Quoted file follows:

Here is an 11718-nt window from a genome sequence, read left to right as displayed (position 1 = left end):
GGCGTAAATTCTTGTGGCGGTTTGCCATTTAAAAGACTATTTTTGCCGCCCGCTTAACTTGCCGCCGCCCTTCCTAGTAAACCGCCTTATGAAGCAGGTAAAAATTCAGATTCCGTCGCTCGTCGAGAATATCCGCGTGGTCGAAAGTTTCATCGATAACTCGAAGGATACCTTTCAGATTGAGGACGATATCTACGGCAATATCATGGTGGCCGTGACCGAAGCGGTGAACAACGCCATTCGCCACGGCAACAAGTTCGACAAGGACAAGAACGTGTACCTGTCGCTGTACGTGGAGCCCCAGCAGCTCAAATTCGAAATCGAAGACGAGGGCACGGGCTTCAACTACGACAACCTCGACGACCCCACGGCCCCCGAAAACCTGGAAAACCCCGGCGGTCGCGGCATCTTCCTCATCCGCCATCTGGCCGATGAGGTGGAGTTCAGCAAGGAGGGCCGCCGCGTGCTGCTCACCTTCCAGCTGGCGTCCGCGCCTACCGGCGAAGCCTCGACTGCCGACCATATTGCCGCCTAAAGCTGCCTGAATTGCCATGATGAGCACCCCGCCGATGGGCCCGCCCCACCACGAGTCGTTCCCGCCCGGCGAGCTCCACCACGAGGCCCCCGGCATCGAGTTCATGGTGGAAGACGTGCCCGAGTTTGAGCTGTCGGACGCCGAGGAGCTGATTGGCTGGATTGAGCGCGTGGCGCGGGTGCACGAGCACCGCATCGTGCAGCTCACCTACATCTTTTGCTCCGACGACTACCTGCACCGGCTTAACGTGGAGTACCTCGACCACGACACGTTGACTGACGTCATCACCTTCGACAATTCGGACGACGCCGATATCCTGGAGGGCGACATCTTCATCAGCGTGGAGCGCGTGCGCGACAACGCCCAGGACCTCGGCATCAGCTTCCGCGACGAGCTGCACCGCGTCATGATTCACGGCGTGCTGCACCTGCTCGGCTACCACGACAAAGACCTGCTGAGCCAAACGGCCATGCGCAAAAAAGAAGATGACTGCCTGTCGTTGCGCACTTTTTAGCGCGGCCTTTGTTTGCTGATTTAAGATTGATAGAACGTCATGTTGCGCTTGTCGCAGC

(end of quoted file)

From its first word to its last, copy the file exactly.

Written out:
Here is an 11718-nt window from a genome sequence, read left to right as displayed (position 1 = left end):
GGCGTAAATTCTTGTGGCGGTTTGCCATTTAAAAGACTATTTTTGCCGCCCGCTTAACTTGCCGCCGCCCTTCCTAGTAAACCGCCTTATGAAGCAGGTAAAAATTCAGATTCCGTCGCTCGTCGAGAATATCCGCGTGGTCGAAAGTTTCATCGATAACTCGAAGGATACCTTTCAGATTGAGGACGATATCTACGGCAATATCATGGTGGCCGTGACCGAAGCGGTGAACAACGCCATTCGCCACGGCAACAAGTTCGACAAGGACAAGAACGTGTACCTGTCGCTGTACGTGGAGCCCCAGCAGCTCAAATTCGAAATCGAAGACGAGGGCACGGGCTTCAACTACGACAACCTCGACGACCCCACGGCCCCCGAAAACCTGGAAAACCCCGGCGGTCGCGGCATCTTCCTCATCCGCCATCTGGCCGATGAGGTGGAGTTCAGCAAGGAGGGCCGCCGCGTGCTGCTCACCTTCCAGCTGGCGTCCGCGCCTACCGGCGAAGCCTCGACTGCCGACCATATTGCCGCCTAAAGCTGCCTGAATTGCCATGATGAGCACCCCGCCGATGGGCCCGCCCCACCACGAGTCGTTCCCGCCCGGCGAGCTCCACCACGAGGCCCCCGGCATCGAGTTCATGGTGGAAGACGTGCCCGAGTTTGAGCTGTCGGACGCCGAGGAGCTGATTGGCTGGATTGAGCGCGTGGCGCGGGTGCACGAGCACCGCATCGTGCAGCTCACCTACATCTTTTGCTCCGACGACTACCTGCACCGGCTTAACGTGGAGTACCTCGACCACGACACGTTGACTGACGTCATCACCTTCGACAATTCGGACGACGCCGATATCCTGGAGGGCGACATCTTCATCAGCGTGGAGCGCGTGCGCGACAACGCCCAGGACCTCGGCATCAGCTTCCGCGACGAGCTGCACCGCGTCATGATTCACGGCGTGCTGCACCTGCTCGGCTACCACGACAAAGACCTGCTGAGCCAAACGGCCATGCGCAAAAAAGAAGATGACTGCCTGTCGTTGCGCACTTTTTAGCGCGGCCTTTGTTTGCTGATTTAAGATTGATAGAACGTCATGTTGCGCTTGTCGCAGC